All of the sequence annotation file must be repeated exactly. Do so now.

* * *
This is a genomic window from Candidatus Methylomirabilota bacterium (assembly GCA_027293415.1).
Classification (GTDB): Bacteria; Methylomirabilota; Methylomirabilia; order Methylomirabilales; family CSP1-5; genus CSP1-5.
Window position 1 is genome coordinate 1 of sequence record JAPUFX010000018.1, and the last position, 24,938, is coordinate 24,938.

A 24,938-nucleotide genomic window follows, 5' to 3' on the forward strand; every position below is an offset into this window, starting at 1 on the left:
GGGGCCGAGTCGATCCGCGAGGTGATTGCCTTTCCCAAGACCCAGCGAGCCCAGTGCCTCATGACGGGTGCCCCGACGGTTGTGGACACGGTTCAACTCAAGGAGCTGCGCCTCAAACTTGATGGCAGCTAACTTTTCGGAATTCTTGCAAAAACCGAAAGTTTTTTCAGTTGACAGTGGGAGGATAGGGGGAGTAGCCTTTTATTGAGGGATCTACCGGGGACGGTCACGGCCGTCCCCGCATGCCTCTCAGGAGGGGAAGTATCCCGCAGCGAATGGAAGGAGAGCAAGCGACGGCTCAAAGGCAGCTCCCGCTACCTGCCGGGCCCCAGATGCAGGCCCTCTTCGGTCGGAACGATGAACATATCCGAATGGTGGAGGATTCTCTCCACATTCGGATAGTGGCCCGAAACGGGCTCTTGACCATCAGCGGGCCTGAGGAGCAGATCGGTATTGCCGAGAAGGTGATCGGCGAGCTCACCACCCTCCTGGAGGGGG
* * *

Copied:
This is a genomic window from Candidatus Methylomirabilota bacterium (assembly GCA_027293415.1).
Classification (GTDB): Bacteria; Methylomirabilota; Methylomirabilia; order Methylomirabilales; family CSP1-5; genus CSP1-5.
Window position 1 is genome coordinate 1 of sequence record JAPUFX010000018.1, and the last position, 24,938, is coordinate 24,938.

A 24,938-nucleotide genomic window follows, 5' to 3' on the forward strand; every position below is an offset into this window, starting at 1 on the left:
GGGGCCGAGTCGATCCGCGAGGTGATTGCCTTTCCCAAGACCCAGCGAGCCCAGTGCCTCATGACGGGTGCCCCGACGGTTGTGGACACGGTTCAACTCAAGGAGCTGCGCCTCAAACTTGATGGCAGCTAACTTTTCGGAATTCTTGCAAAAACCGAAAGTTTTTTCAGTTGACAGTGGGAGGATAGGGGGAGTAGCCTTTTATTGAGGGATCTACCGGGGACGGTCACGGCCGTCCCCGCATGCCTCTCAGGAGGGGAAGTATCCCGCAGCGAATGGAAGGAGAGCAAGCGACGGCTCAAAGGCAGCTCCCGCTACCTGCCGGGCCCCAGATGCAGGCCCTCTTCGGTCGGAACGATGAACATATCCGAATGGTGGAGGATTCTCTCCACATTCGGATAGTGGCCCGAAACGGGCTCTTGACCATCAGCGGGCCTGAGGAGCAGATCGGTATTGCCGAGAAGGTGATCGGCGAGCTCACCACCCTCCTGGAGGGGG